Cooper: Yes, since we opened our high school in 2016, every student has gotten into college. This year we have a student with disabilities whom we’re still working with. FA has an intensive college and career program, which starts in ninth grade. Our freshmen do a lot of work on identity and leadership, plus they read Steven Covey’s “Seven Habits of Successful Teens.” In tenth grade they start taking college and career preparation courses and shadow professionals in different fields.. Once a year they shadow teachers too. They also use YouScience, which helps them connect their aptitudes to careers. In eleventh grade they create portfolios of colleges they want to attend, and everyone applies to nine, plus a “reach” school.
What happens if they don’t want to go to college but enter a trade instead?
Cooper: We also have a pathway for trades and students can create a vocational plan. They all do college prep and vo-tech is a choice. In twelfth grade we work a lot on teaching them how to maximize financial aid and facilitate college tours, mostly built around regions and HBCU’s.
You’re slated for an expansion, right? Do you have more applicants than seats?
McRae: We educate 1,100 students and we have 1,100 students on wait lists, up from 800 last year. We’ve been approved to add 156 students in K-2 and we’re working on buying a new property and creating more space in our current two buildings. Our five-year plan is to double our size to 2,200 students. Our children should be able to attend state-of-the-art schools so they can live lives of purpose. They should have access to engineering labs, art studios, and the resources to fulfill their passions.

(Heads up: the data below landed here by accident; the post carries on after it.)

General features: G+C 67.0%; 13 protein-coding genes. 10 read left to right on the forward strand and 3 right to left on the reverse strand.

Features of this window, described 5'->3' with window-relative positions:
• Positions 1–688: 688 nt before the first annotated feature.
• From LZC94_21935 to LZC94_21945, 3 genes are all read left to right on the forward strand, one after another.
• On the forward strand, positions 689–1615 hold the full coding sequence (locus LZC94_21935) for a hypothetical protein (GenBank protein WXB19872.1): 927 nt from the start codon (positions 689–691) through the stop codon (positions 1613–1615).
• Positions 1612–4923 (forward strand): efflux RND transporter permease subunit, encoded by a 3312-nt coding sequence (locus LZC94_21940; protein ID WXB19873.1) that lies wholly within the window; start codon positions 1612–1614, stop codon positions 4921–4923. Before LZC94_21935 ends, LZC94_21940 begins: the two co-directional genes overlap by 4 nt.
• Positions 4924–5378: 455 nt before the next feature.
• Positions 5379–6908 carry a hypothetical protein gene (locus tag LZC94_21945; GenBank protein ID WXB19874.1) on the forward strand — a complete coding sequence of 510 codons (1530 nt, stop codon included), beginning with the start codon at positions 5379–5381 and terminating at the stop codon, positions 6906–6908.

What drives the demand?
McRae: Well, it’s certainly not from advertising—we have no budget for that! It’s all word-of-mouth. In our lottery the only applicants who get preference are siblings—even our teachers who live in Trenton don’t have an advantage.. Also, recently Trenton has had an influx of immigrants and those families are eager for their children to attend high-performing schools.
I don’t believe in paying for quality education. Parents should be able to move into any neighborhood and have high-quality choices.
You’ve both spoken about the impact of the pandemic but your students are doing far better than at Trenton district schools. For instance, according to the state database, 12% of ninth graders at Trenton Central High [Ninth Grade Academy] passed the state reading test and at FA 41% did, only 8 points below the state average. Do you have a secret?
Cooper: No secrets! Only that we’re part of the Trenton community and so our families trust us—we have a survey we do twice a year and our parent satisfaction level is extremely high. Ninety-six percent of our families say they would recommend FA to friends. That’s what makes it work: mutual trust. What we’re doing here aligns with what families want and what our scholars need.